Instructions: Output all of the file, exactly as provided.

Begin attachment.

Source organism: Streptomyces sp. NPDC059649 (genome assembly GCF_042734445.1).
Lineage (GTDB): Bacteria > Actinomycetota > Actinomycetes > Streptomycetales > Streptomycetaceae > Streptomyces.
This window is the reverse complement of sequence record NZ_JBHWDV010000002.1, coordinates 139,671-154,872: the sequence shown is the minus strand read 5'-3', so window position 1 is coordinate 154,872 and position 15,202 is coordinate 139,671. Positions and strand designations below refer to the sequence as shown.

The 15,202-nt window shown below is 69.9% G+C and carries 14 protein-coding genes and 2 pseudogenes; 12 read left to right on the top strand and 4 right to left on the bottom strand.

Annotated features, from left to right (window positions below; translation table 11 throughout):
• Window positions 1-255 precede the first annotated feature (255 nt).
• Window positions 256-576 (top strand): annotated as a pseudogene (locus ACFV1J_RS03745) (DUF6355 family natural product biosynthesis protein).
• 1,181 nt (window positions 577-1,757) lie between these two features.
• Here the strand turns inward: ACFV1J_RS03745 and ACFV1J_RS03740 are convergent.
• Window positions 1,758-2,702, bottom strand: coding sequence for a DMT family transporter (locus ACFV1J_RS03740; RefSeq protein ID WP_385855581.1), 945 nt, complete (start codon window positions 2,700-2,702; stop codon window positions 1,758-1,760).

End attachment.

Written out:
Source organism: Streptomyces sp. NPDC059649 (genome assembly GCF_042734445.1).
Lineage (GTDB): Bacteria > Actinomycetota > Actinomycetes > Streptomycetales > Streptomycetaceae > Streptomyces.
This window is the reverse complement of sequence record NZ_JBHWDV010000002.1, coordinates 139,671-154,872: the sequence shown is the minus strand read 5'-3', so window position 1 is coordinate 154,872 and position 15,202 is coordinate 139,671. Positions and strand designations below refer to the sequence as shown.

The 15,202-nt window shown below is 69.9% G+C and carries 14 protein-coding genes and 2 pseudogenes; 12 read left to right on the top strand and 4 right to left on the bottom strand.

Annotated features, from left to right (window positions below; translation table 11 throughout):
• Window positions 1-255 precede the first annotated feature (255 nt).
• Window positions 256-576 (top strand): annotated as a pseudogene (locus ACFV1J_RS03745) (DUF6355 family natural product biosynthesis protein).
• 1,181 nt (window positions 577-1,757) lie between these two features.
• Here the strand turns inward: ACFV1J_RS03745 and ACFV1J_RS03740 are convergent.
• Window positions 1,758-2,702, bottom strand: coding sequence for a DMT family transporter (locus ACFV1J_RS03740; RefSeq protein ID WP_385855581.1), 945 nt, complete (start codon window positions 2,700-2,702; stop codon window positions 1,758-1,760).